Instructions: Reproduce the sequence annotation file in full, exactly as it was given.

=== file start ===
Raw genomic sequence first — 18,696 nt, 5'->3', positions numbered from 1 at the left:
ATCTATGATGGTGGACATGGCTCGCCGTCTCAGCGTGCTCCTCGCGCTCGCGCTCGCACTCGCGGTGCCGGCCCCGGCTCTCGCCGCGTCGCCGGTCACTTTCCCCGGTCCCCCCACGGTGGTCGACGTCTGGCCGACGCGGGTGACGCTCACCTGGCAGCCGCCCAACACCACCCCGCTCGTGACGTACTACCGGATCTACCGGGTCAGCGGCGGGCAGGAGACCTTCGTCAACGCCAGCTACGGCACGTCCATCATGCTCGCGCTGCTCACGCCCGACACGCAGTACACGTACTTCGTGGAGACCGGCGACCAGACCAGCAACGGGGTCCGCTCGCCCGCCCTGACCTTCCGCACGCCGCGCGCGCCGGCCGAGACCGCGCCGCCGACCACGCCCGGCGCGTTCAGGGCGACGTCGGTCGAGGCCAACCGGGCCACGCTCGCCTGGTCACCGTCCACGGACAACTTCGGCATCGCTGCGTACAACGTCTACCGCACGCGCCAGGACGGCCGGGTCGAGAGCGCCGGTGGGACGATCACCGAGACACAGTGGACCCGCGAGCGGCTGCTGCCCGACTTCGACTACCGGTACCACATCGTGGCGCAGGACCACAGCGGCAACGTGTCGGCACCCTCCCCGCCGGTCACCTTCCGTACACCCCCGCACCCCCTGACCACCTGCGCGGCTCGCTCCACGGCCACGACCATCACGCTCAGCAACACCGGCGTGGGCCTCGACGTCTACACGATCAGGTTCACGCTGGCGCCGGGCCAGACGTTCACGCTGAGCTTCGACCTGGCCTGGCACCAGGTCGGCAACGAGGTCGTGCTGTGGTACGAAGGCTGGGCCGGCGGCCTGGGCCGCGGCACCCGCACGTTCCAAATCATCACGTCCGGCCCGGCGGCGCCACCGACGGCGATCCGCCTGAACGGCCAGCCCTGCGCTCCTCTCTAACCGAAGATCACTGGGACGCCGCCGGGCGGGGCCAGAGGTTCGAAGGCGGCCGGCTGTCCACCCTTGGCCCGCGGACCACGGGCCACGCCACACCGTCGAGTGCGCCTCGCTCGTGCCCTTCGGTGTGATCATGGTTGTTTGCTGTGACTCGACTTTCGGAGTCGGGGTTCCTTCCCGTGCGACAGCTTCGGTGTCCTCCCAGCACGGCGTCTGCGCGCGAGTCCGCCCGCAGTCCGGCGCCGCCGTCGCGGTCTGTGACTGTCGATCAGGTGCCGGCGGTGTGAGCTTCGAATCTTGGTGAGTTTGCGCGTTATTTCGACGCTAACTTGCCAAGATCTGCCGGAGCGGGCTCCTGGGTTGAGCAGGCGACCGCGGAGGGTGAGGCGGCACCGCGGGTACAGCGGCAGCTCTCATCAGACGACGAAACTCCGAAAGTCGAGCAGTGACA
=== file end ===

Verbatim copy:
Raw genomic sequence first — 18,696 nt, 5'->3', positions numbered from 1 at the left:
ATCTATGATGGTGGACATGGCTCGCCGTCTCAGCGTGCTCCTCGCGCTCGCGCTCGCACTCGCGGTGCCGGCCCCGGCTCTCGCCGCGTCGCCGGTCACTTTCCCCGGTCCCCCCACGGTGGTCGACGTCTGGCCGACGCGGGTGACGCTCACCTGGCAGCCGCCCAACACCACCCCGCTCGTGACGTACTACCGGATCTACCGGGTCAGCGGCGGGCAGGAGACCTTCGTCAACGCCAGCTACGGCACGTCCATCATGCTCGCGCTGCTCACGCCCGACACGCAGTACACGTACTTCGTGGAGACCGGCGACCAGACCAGCAACGGGGTCCGCTCGCCCGCCCTGACCTTCCGCACGCCGCGCGCGCCGGCCGAGACCGCGCCGCCGACCACGCCCGGCGCGTTCAGGGCGACGTCGGTCGAGGCCAACCGGGCCACGCTCGCCTGGTCACCGTCCACGGACAACTTCGGCATCGCTGCGTACAACGTCTACCGCACGCGCCAGGACGGCCGGGTCGAGAGCGCCGGTGGGACGATCACCGAGACACAGTGGACCCGCGAGCGGCTGCTGCCCGACTTCGACTACCGGTACCACATCGTGGCGCAGGACCACAGCGGCAACGTGTCGGCACCCTCCCCGCCGGTCACCTTCCGTACACCCCCGCACCCCCTGACCACCTGCGCGGCTCGCTCCACGGCCACGACCATCACGCTCAGCAACACCGGCGTGGGCCTCGACGTCTACACGATCAGGTTCACGCTGGCGCCGGGCCAGACGTTCACGCTGAGCTTCGACCTGGCCTGGCACCAGGTCGGCAACGAGGTCGTGCTGTGGTACGAAGGCTGGGCCGGCGGCCTGGGCCGCGGCACCCGCACGTTCCAAATCATCACGTCCGGCCCGGCGGCGCCACCGACGGCGATCCGCCTGAACGGCCAGCCCTGCGCTCCTCTCTAACCGAAGATCACTGGGACGCCGCCGGGCGGGGCCAGAGGTTCGAAGGCGGCCGGCTGTCCACCCTTGGCCCGCGGACCACGGGCCACGCCACACCGTCGAGTGCGCCTCGCTCGTGCCCTTCGGTGTGATCATGGTTGTTTGCTGTGACTCGACTTTCGGAGTCGGGGTTCCTTCCCGTGCGACAGCTTCGGTGTCCTCCCAGCACGGCGTCTGCGCGCGAGTCCGCCCGCAGTCCGGCGCCGCCGTCGCGGTCTGTGACTGTCGATCAGGTGCCGGCGGTGTGAGCTTCGAATCTTGGTGAGTTTGCGCGTTATTTCGACGCTAACTTGCCAAGATCTGCCGGAGCGGGCTCCTGGGTTGAGCAGGCGACCGCGGAGGGTGAGGCGGCACCGCGGGTACAGCGGCAGCTCTCATCAGACGACGAAACTCCGAAAGTCGAGCAGTGACA